In the first of our series of guest blogs from friends of Southwark's Papal Visit Team, we welcome this article from Matt Roche-Saunders, a student at Exeter University, though originally from the Menevia Diocese, who was a founder member of Southwark's Quo Vadis vocations discernment group. Thanks Matt!

Shrine Rector sheds light on Statue’s journey

As the visit of Pope Benedict XVI to Britain draws near, groups of pilgrims around the country are busily planning how to see him at one of the main events. I spoke to Fr Jason Jones, parish priest at the Welsh National Shrine to Our Lady in Cardigan, and he told me that he is preparing to make a very privileged journey, one which will be of special interest to Welsh Catholics.
Upon hearing the news that our Holy Father will not be visiting Wales in 2010, Fr Jason suggested that Wales should instead go to him, and so the Statue of Our Lady of the Taper will make the journey from Cardigan to Westminster to be with the Pope. The Statue depicts Our Lady seated, in one hand holding the Christ child, and in the other a taper candle. On a deeper level, Fr Jason points out that both hands are holding the light of the world. Pope Benedict will bless and light a taper candle, and place it into the hand of the statue, following which he will lead the congregation in the Shrine prayer.

One of the main reasons Pope Benedict is visiting the UK this year is to preside at the Beatification of Cardinal John Henry Newman, who died in 1890. During his lifetime, Newman wrote the hymn ‘Lead kindly light’ – what a perfect opportunity for Welsh Catholics to follow the Statue of Our Lady, holding the light of Christ aloft.

This year marks an historical period for the Welsh National Shrine – the town of Cardigan celebrates its 900th anniversary, the Shrine Church marks 40 years as a National Shrine, and next year will be its 25th anniversary as the National Shrine of Wales. For the statue to make such a momentous pilgrimage to Westminster means that we have the opportunity to make it a very special year for Our Lady of the Taper.

A Papal visit always presents an opportunity for renewal, and for people to ask the basic questions of life. Fr Jason recognises this, linking the light of the statue to the rekindling of the light of faith at the time of the visit, and he prays that the visit will bring about an increased devotion to Our Lady, the light which leads us to her Son, Jesus Christ.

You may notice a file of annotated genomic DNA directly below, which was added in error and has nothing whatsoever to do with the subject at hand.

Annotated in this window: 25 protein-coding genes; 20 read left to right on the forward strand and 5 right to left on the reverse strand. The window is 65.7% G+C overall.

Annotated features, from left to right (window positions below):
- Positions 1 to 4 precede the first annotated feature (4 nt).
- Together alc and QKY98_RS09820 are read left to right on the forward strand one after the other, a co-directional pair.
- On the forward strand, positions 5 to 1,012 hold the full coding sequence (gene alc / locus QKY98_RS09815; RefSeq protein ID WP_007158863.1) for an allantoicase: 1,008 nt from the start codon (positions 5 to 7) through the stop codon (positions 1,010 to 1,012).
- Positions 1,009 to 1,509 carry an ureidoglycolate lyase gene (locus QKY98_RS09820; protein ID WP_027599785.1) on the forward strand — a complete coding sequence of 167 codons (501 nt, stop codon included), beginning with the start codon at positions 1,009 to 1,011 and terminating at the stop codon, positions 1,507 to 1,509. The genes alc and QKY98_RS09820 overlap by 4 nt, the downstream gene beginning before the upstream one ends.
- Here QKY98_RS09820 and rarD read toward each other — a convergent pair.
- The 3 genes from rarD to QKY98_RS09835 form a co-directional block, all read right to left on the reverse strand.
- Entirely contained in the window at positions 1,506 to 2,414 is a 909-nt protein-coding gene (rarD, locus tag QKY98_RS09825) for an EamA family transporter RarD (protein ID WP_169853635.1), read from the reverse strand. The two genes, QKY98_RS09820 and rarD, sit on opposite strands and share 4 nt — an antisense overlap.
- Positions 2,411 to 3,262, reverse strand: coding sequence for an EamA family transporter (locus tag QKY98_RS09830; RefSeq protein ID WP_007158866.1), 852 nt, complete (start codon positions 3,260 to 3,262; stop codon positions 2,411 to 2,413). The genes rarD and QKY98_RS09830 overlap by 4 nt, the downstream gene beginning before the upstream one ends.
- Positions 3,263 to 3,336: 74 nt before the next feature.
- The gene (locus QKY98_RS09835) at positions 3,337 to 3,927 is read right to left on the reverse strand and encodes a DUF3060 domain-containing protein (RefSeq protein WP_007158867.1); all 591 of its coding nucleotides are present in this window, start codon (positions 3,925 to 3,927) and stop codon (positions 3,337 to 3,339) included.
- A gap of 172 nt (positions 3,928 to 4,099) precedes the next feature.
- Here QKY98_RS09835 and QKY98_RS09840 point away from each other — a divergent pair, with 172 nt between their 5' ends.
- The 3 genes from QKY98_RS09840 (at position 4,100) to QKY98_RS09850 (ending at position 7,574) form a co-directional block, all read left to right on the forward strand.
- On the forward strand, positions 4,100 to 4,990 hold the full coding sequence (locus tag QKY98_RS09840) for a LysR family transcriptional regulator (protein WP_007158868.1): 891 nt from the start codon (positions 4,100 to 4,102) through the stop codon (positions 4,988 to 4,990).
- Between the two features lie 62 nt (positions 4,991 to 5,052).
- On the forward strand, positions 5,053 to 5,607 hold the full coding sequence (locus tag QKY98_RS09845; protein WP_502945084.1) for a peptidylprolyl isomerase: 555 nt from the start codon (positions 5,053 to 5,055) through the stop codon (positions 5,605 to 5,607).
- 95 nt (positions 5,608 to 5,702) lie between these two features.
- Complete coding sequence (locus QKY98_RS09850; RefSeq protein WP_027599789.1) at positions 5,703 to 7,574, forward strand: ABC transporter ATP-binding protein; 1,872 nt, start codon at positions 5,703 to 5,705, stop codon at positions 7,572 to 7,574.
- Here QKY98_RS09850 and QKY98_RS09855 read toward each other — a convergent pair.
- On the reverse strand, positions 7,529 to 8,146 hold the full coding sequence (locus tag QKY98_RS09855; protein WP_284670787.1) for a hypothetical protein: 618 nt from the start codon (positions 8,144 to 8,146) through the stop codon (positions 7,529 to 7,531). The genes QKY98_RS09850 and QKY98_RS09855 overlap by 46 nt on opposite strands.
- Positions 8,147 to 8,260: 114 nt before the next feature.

The journeying of the Statue of Our Lady of the Taper to the home of English and Welsh Catholics, Westminster Cathedral, will have added significance, according to Fr Jason - in 1956, the Shrine was re-established, and a carved statue was blessed at the Cathedral by Cardinal Griffin.

When Pope John Paul II designated Cardigan as the National Shrine for Welsh Catholics in 1986, he blessed a candle in Rome, which was then placed in the hand of Our Lady at the inaugural Mass of the Church as National Shrine in May of the same year. That candle now rests in a carved box of Welsh oak, and the candle blessed by Pope Benedict XVI will be similarly kept in a locally carved box of wood and pewter, portraying just some of 50 Welsh flowers named after Mary, such as Dagrhau Mair (Mary’s tears), more commonly known as fuscia.

Matt R-S

With Fr Jason and with our dear Matt, let us pray that the Statue’s journey and the Papal Visit as a whole will enkindle in us all the kindly light of Christ.

Thursday, 12 August 2010

New Vocabulary

Since getting this job with the Visit team I've learnt a lot of new vocabulary. While I am yet to be convinced twitter is an effective means of communication, it does come with an amazing, if bewildering array of vocabulary. Today's new word is 'twibbon': I've been persuaded to add a twibbon (twitter ribbon for those who spell blog web-log), which indicates that I support the Papal Visit. You should get one too! Go to @The Papal Visit, and scroll down a little for the details. Quite a nice little gesture.